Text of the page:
COLUMBUS — State Rep. Al Cutrona (R-Canfield) co-sponsored House Bill 110, otherwise known as the two-year state operating budget for Fiscal Years 2022-2023. The legislation highlights include a new school funding reform plan, tax relief, jobs and economic support, and several other initiatives.
Cutrona successfully fought for an amendment in the budget that prohibits park districts in Mahoning County to use eminent domain to appropriate property for recreational trails.
“This allows my constituents to protect their property from government overreach,” said Cutrona.
“During this year with the pandemic, it was crucial to come to the table with real solutions for the people of both the Valley and the entire state as we look toward the future,” added Cutrona. “We pushed for a new fair funding formula for our school districts and tax cuts for all Ohioans. I also supported and had a direct impact on the continued business relief that the budget plan includes. This budget encompasses so many measures that supports our jobs, the economy – and we need that moving forward into the next few years.”
The school funding reform plan is the result of more than three years of work by educators and policymakers. The Fair School Funding Plan is predictable, sustainable and transparent. The plan will be phased in over the next six years, beginning with the 2021-22 school year, and is designed to ensure no district loses funding during the transition to a new formula.
The legislation also includes a two percent personal income tax rate cut, which will reduce taxes approximately $380 million over the biennium. Coupled with recently passed legislation (Senate Bill 18) conforming Ohio’s tax code with federal law, the House is providing a nearly $500 million in personal income tax relief this biennium.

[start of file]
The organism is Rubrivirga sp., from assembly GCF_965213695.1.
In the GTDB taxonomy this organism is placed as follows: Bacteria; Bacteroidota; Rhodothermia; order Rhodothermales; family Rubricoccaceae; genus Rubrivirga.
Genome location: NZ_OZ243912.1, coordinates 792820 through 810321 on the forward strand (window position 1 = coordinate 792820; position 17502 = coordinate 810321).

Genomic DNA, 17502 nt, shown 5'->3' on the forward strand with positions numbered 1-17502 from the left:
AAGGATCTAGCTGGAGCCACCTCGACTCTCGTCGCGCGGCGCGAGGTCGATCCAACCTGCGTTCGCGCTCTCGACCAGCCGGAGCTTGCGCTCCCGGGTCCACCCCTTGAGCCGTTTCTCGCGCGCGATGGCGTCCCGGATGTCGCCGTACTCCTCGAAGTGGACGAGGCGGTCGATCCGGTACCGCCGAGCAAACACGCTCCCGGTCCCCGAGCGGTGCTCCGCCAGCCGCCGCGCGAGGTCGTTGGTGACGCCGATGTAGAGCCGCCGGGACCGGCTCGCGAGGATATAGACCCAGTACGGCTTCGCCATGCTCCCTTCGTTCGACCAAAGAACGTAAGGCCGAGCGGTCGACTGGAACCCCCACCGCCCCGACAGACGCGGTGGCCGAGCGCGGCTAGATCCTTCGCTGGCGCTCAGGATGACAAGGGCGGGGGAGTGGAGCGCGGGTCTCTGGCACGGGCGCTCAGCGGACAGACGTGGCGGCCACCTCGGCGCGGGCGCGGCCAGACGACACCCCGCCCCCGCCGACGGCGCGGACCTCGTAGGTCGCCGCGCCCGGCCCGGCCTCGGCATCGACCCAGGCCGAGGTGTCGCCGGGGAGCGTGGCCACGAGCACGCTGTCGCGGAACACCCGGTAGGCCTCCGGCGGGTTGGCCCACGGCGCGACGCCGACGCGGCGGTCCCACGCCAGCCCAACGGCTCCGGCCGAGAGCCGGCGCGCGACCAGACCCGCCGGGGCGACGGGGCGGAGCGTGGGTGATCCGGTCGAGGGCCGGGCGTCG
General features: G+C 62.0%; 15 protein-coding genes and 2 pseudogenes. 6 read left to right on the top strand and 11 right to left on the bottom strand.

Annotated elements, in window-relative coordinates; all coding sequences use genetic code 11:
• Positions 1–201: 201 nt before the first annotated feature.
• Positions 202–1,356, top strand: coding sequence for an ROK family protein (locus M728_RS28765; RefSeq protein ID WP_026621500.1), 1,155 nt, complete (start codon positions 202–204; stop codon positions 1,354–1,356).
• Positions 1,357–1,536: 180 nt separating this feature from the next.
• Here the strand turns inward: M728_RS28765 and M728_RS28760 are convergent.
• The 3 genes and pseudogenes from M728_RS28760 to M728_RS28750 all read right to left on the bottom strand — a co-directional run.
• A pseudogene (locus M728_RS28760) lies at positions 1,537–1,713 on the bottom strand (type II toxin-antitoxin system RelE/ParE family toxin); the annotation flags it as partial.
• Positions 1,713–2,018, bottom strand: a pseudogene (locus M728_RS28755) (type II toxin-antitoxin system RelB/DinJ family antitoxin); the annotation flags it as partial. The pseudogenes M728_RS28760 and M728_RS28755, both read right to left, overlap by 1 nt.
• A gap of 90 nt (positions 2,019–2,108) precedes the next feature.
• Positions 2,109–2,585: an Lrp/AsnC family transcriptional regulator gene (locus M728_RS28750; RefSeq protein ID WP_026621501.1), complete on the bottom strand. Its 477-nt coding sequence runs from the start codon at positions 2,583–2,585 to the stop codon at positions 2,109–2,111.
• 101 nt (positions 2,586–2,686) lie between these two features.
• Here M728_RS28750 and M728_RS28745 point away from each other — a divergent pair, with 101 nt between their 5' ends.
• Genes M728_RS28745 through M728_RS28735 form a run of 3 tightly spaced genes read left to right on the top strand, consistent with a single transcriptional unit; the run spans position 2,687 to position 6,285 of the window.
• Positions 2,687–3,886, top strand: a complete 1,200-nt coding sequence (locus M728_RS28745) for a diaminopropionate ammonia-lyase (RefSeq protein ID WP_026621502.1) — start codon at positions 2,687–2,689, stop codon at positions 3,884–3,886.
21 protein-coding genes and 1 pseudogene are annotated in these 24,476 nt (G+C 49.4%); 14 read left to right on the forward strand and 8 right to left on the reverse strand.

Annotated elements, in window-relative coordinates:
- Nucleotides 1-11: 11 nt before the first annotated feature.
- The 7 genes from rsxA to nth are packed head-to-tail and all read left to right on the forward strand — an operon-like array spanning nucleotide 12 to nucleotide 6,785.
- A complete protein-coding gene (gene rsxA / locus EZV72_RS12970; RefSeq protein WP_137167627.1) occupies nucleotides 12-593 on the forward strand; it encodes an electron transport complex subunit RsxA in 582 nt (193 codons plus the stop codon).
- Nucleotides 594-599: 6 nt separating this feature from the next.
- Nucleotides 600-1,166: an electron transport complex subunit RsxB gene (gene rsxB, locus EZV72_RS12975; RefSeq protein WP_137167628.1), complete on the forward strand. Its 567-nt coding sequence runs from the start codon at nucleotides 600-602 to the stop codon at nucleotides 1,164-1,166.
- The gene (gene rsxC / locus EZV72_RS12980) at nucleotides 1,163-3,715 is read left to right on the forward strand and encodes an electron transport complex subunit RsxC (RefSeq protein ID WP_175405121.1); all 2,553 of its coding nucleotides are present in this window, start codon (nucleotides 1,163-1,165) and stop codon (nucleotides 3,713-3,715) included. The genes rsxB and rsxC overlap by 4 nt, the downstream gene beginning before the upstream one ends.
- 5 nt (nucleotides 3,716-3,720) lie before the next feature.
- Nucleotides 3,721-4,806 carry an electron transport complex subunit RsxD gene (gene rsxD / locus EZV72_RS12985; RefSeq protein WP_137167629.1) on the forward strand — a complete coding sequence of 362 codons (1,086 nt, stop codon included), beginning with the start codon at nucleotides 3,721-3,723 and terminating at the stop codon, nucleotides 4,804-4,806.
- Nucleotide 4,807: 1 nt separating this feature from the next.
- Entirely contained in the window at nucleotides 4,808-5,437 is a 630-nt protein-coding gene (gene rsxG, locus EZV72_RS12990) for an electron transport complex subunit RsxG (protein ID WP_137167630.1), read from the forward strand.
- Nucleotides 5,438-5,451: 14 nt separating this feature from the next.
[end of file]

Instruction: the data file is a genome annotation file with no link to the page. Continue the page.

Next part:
Cutrona also supported a provision that authorizes an income tax deduction for all or a portion of capital gains received by investors in Ohio-based “venture capital operating companies.” This is designed to support economic development efforts by encouraging investment in Ohio while incentivizing long-term employment in the state. It has no fiscal effect on this budget, as it does not take effect until 2026.
In addition, the plan provides COVID-19 relief aid to help businesses impacted by the pandemic. The House budget proposal appropriates $155 million in COVID-19 relief aid to help businesses impacted by the pandemic. Grants from this funding will be available in the fiscal year beginning July 1. The package includes:
- $100 million for restaurants and bars
- $25 million for the lodging industry
- $20 million for indoor and outdoor entertainment venues
- $10 million in relief for new businesses
Additionally, the budget bill includes targeted investments to support Ohio jobs, businesses and the economy. This portion of the bill focuses on expanding procurement law to give preference to American and Ohio products. The legislation also focuses on workforce development through a committee to study workforce training and several programs to support employment opportunities.
House Bill 110 also includes a series of provisions in support of law enforcement, firefighters and public safety. Some of the initiatives include security grants, school safety grants, body cameras, law enforcement training investment, firefighter grants, and funding for the Ohio Cyber Reserve.
The budget plan, under House Bill 110, now heads to the Senate for further action.